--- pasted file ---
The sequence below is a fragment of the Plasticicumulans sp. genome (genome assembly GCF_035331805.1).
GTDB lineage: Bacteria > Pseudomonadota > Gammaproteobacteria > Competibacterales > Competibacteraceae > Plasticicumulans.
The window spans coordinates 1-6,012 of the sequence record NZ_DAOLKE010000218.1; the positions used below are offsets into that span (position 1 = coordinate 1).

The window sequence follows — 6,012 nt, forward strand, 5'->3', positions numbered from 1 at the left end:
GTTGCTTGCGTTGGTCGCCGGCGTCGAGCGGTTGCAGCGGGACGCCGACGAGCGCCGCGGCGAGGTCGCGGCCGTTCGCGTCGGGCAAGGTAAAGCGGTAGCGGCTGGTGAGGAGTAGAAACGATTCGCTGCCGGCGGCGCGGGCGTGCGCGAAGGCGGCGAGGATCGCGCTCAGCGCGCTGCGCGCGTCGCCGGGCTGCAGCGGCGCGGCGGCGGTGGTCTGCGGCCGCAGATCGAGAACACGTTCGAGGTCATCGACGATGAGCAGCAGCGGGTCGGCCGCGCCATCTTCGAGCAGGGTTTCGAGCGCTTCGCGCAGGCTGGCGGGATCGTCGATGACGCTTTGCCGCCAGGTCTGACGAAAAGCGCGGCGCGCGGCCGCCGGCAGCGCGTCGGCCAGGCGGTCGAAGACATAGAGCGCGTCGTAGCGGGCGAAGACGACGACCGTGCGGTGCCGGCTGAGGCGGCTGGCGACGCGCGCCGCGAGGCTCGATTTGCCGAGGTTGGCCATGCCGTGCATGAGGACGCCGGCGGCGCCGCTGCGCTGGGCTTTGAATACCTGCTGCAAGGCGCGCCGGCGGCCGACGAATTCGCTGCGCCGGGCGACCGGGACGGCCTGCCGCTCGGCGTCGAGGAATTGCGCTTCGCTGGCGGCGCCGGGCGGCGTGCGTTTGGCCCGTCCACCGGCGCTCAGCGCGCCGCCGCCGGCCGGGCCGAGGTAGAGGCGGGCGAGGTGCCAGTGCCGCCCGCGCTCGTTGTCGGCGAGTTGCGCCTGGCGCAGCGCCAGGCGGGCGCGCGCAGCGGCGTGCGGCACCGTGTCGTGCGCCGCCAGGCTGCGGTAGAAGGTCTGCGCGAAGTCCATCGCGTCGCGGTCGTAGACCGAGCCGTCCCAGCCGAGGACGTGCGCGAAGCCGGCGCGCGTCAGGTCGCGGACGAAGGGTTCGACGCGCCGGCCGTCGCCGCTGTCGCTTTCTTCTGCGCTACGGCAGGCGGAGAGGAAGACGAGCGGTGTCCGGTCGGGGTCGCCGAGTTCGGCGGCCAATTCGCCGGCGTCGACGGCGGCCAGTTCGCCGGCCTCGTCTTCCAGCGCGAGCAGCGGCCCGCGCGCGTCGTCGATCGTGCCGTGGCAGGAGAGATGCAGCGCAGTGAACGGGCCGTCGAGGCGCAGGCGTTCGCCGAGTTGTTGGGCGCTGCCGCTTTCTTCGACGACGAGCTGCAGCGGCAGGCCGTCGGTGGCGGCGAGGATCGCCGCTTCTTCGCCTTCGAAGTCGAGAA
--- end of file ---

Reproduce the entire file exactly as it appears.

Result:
The sequence below is a fragment of the Plasticicumulans sp. genome (genome assembly GCF_035331805.1).
GTDB lineage: Bacteria > Pseudomonadota > Gammaproteobacteria > Competibacterales > Competibacteraceae > Plasticicumulans.
The window spans coordinates 1-6,012 of the sequence record NZ_DAOLKE010000218.1; the positions used below are offsets into that span (position 1 = coordinate 1).

The window sequence follows — 6,012 nt, forward strand, 5'->3', positions numbered from 1 at the left end:
GTTGCTTGCGTTGGTCGCCGGCGTCGAGCGGTTGCAGCGGGACGCCGACGAGCGCCGCGGCGAGGTCGCGGCCGTTCGCGTCGGGCAAGGTAAAGCGGTAGCGGCTGGTGAGGAGTAGAAACGATTCGCTGCCGGCGGCGCGGGCGTGCGCGAAGGCGGCGAGGATCGCGCTCAGCGCGCTGCGCGCGTCGCCGGGCTGCAGCGGCGCGGCGGCGGTGGTCTGCGGCCGCAGATCGAGAACACGTTCGAGGTCATCGACGATGAGCAGCAGCGGGTCGGCCGCGCCATCTTCGAGCAGGGTTTCGAGCGCTTCGCGCAGGCTGGCGGGATCGTCGATGACGCTTTGCCGCCAGGTCTGACGAAAAGCGCGGCGCGCGGCCGCCGGCAGCGCGTCGGCCAGGCGGTCGAAGACATAGAGCGCGTCGTAGCGGGCGAAGACGACGACCGTGCGGTGCCGGCTGAGGCGGCTGGCGACGCGCGCCGCGAGGCTCGATTTGCCGAGGTTGGCCATGCCGTGCATGAGGACGCCGGCGGCGCCGCTGCGCTGGGCTTTGAATACCTGCTGCAAGGCGCGCCGGCGGCCGACGAATTCGCTGCGCCGGGCGACCGGGACGGCCTGCCGCTCGGCGTCGAGGAATTGCGCTTCGCTGGCGGCGCCGGGCGGCGTGCGTTTGGCCCGTCCACCGGCGCTCAGCGCGCCGCCGCCGGCCGGGCCGAGGTAGAGGCGGGCGAGGTGCCAGTGCCGCCCGCGCTCGTTGTCGGCGAGTTGCGCCTGGCGCAGCGCCAGGCGGGCGCGCGCAGCGGCGTGCGGCACCGTGTCGTGCGCCGCCAGGCTGCGGTAGAAGGTCTGCGCGAAGTCCATCGCGTCGCGGTCGTAGACCGAGCCGTCCCAGCCGAGGACGTGCGCGAAGCCGGCGCGCGTCAGGTCGCGGACGAAGGGTTCGACGCGCCGGCCGTCGCCGCTGTCGCTTTCTTCTGCGCTACGGCAGGCGGAGAGGAAGACGAGCGGTGTCCGGTCGGGGTCGCCGAGTTCGGCGGCCAATTCGCCGGCGTCGACGGCGGCCAGTTCGCCGGCCTCGTCTTCCAGCGCGAGCAGCGGCCCGCGCGCGTCGTCGATCGTGCCGTGGCAGGAGAGATGCAGCGCAGTGAACGGGCCGTCGAGGCGCAGGCGTTCGCCGAGTTGTTGGGCGCTGCCGCTTTCTTCGACGACGAGCTGCAGCGGCAGGCCGTCGGTGGCGGCGAGGATCGCCGCTTCTTCGCCTTCGAAGTCGAGAA